directly to skin 2-3 inches above wound. If a tourniquet is not needed, use
other techniques to control bleeding.
d. When time and the tactical situation permit, a distal pulse check
should be accomplished. If a distal pulse is still present, consider
additional tightening of the tourniquet or the use of a second
tourniquet, side by side and proximal to the first, to eliminate the distal
pulse.
e. Expose and clearly mark all tourniquet sites with the time of
tourniquet application. Use an indelible marker.
4. Intravenous (IV) access
a. Reassess need for IV access.
– If indicated, start an 18-gauge IV or saline lock
– If resuscitation is required and IV access is not obtainable,
use intraosseous (IO) route.
5. Tranexamic Acid (TXA)
If a casualty is anticipated to need significant blood transfusion (for example:
presents with hemorrhagic shock, one or more major amputations, penetrating
torso trauma, or evidence of severe bleeding)
– Administer 1 gram of tranexamic acid in 100 cc Normal Saline or
Lactated Ringers as soon as possible but NOT later than 3 hours after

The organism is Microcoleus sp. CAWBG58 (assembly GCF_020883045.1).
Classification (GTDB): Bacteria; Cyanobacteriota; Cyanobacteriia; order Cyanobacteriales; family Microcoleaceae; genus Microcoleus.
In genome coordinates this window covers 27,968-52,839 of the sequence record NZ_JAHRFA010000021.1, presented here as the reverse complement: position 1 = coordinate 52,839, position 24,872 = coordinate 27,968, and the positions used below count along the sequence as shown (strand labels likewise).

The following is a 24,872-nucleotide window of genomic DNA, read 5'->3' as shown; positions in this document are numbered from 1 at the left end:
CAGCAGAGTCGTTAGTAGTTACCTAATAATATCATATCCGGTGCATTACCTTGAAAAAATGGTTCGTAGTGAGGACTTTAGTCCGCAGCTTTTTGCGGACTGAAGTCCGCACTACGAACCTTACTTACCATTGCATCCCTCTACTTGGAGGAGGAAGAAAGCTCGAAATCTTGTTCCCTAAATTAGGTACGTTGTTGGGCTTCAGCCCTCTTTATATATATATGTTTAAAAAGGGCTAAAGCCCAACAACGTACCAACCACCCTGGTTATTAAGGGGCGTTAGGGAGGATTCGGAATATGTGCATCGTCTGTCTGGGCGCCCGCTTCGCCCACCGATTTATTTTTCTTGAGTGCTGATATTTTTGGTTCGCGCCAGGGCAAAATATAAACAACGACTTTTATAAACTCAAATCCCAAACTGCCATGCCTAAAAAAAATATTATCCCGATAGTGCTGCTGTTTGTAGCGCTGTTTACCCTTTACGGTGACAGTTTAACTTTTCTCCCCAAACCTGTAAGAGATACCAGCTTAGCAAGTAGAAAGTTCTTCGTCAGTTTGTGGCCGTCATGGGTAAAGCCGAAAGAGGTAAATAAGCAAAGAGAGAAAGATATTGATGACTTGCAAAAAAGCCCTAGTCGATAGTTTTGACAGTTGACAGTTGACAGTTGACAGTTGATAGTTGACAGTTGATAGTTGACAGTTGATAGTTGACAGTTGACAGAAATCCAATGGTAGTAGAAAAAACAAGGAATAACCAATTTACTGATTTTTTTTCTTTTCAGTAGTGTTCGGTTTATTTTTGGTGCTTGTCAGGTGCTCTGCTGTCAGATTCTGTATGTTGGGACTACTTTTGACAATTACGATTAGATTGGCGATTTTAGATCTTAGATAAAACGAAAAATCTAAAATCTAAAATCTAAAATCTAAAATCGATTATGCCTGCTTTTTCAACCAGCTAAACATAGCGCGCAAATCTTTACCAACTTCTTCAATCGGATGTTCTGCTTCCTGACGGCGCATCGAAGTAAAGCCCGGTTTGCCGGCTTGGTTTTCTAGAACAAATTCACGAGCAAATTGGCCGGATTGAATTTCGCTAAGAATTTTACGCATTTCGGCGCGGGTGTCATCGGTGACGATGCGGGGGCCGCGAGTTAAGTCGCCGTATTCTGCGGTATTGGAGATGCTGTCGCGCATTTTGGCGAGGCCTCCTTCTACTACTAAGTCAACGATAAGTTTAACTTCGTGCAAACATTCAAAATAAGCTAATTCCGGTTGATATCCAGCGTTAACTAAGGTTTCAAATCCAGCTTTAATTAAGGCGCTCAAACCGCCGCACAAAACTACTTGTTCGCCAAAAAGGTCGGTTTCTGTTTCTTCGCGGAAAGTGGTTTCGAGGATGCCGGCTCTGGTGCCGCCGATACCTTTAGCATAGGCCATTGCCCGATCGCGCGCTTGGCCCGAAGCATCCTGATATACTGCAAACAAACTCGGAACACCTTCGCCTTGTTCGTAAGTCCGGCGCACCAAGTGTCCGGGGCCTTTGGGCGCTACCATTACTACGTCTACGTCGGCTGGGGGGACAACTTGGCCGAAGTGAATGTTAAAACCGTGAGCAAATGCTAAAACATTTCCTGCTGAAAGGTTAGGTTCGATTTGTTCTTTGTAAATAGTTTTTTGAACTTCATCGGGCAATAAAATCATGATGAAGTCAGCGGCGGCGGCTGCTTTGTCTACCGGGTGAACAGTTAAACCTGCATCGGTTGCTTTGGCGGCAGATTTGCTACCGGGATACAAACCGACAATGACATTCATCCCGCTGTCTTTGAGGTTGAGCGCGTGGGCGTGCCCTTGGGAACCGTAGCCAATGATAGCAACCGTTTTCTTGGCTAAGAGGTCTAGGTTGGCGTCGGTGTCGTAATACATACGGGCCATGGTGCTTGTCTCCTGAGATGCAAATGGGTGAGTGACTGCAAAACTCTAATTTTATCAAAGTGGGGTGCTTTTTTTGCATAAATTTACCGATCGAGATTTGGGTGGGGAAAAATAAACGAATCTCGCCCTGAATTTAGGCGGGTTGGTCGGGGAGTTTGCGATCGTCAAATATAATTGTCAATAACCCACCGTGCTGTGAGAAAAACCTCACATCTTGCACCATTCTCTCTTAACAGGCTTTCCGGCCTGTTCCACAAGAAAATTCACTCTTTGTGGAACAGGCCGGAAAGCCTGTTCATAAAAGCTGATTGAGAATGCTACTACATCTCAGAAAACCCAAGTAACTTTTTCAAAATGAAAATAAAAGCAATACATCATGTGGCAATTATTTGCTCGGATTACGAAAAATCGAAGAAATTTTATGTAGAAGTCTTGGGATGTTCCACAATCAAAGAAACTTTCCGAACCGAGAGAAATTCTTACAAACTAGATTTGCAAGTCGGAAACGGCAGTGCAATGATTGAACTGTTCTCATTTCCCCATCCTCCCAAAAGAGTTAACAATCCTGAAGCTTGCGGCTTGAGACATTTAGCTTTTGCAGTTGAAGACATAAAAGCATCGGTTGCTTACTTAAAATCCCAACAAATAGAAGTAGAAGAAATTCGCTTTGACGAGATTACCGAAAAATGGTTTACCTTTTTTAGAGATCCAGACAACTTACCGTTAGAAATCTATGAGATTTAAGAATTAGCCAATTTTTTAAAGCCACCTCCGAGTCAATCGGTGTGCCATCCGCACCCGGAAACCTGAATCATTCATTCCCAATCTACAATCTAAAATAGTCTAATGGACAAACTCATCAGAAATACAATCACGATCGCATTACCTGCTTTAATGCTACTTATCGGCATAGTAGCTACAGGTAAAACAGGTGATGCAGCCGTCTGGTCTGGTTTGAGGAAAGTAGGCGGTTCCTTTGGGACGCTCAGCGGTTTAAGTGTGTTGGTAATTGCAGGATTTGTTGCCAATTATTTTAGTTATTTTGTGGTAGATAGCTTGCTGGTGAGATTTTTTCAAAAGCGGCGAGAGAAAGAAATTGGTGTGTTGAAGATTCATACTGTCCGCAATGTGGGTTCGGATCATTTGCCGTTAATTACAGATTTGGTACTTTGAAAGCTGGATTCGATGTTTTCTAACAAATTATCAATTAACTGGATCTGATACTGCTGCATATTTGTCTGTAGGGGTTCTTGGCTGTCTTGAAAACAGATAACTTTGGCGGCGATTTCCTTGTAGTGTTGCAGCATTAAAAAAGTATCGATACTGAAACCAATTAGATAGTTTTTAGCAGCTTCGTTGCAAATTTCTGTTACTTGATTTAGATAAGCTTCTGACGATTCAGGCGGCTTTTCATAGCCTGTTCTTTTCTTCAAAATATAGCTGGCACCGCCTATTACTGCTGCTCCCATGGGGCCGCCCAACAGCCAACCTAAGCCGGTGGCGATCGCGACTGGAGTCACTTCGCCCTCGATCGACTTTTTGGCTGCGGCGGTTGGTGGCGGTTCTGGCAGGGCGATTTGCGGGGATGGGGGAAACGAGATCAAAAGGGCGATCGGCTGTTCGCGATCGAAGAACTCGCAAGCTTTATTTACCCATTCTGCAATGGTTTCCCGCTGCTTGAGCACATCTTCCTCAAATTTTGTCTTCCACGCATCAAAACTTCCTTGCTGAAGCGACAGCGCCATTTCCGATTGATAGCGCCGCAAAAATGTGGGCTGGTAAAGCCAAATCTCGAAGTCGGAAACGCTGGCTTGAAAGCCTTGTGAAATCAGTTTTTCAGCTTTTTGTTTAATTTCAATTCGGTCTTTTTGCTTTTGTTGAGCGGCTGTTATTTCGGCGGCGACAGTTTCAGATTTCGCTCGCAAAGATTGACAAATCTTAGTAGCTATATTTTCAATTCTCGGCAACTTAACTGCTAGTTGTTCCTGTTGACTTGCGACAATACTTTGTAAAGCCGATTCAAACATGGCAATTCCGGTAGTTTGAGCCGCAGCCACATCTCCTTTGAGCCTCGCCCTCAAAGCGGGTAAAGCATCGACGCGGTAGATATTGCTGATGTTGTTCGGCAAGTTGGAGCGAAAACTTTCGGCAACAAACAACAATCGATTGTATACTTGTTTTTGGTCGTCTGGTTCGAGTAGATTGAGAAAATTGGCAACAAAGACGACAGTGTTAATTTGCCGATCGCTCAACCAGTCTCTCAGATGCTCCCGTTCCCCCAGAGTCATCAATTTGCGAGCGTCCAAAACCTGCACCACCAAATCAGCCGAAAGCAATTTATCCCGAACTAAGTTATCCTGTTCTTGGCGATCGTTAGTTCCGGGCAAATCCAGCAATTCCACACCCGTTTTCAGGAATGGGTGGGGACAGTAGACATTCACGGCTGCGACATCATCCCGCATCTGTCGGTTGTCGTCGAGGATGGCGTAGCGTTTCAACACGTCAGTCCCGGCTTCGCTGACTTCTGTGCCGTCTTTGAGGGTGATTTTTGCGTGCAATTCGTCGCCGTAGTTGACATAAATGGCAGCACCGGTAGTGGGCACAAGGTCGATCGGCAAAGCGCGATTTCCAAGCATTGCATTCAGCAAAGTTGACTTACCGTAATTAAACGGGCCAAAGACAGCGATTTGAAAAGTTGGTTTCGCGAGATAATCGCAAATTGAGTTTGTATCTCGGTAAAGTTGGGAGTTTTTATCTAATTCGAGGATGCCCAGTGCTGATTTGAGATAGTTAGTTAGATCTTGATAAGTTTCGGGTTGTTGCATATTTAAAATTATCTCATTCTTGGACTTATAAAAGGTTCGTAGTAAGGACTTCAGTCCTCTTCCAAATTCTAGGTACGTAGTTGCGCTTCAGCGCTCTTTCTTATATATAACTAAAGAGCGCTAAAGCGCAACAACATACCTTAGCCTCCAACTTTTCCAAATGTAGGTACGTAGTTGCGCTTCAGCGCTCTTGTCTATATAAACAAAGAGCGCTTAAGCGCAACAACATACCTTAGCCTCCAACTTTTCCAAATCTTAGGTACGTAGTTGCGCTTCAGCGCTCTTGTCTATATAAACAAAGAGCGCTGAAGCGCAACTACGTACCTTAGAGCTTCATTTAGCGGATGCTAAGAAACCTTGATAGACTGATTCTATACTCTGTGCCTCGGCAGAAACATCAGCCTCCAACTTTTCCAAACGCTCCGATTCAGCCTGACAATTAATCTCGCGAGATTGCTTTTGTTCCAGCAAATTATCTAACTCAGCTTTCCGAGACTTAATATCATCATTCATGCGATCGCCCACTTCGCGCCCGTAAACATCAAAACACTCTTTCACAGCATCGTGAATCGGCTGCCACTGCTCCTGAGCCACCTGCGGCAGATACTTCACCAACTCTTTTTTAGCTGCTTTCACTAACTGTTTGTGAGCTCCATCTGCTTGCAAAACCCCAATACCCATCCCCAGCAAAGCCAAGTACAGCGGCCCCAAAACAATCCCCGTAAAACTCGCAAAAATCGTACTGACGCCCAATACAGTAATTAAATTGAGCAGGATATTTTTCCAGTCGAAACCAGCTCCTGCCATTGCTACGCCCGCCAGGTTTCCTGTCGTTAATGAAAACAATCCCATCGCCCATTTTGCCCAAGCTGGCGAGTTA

injury.
10
– Begin second infusion of 1 gm TXA after Hextend or other fluid
treatment.
* Note: Per the Assistant Secretary of Defense for Health Affairs memo dated 4
November 2011, use of TXA outside of fixed medical facilities is limited to the
Special Operations community.
6. Traumatic Brain Injury
a. Casualties with moderate/severe TBI should be monitored for:
1) Decreases in level of consciousness
2) Pupillary dilation
3) SBP should be >90 mmHg
4) O2 sat > 90
5) Hypothermia
6) PCO2 (If capnography is available, maintain between 35-40 mmHg)
7) Penetrating head trauma (if present, administer antibiotics)
8) Assume a spinal (neck) injury until cleared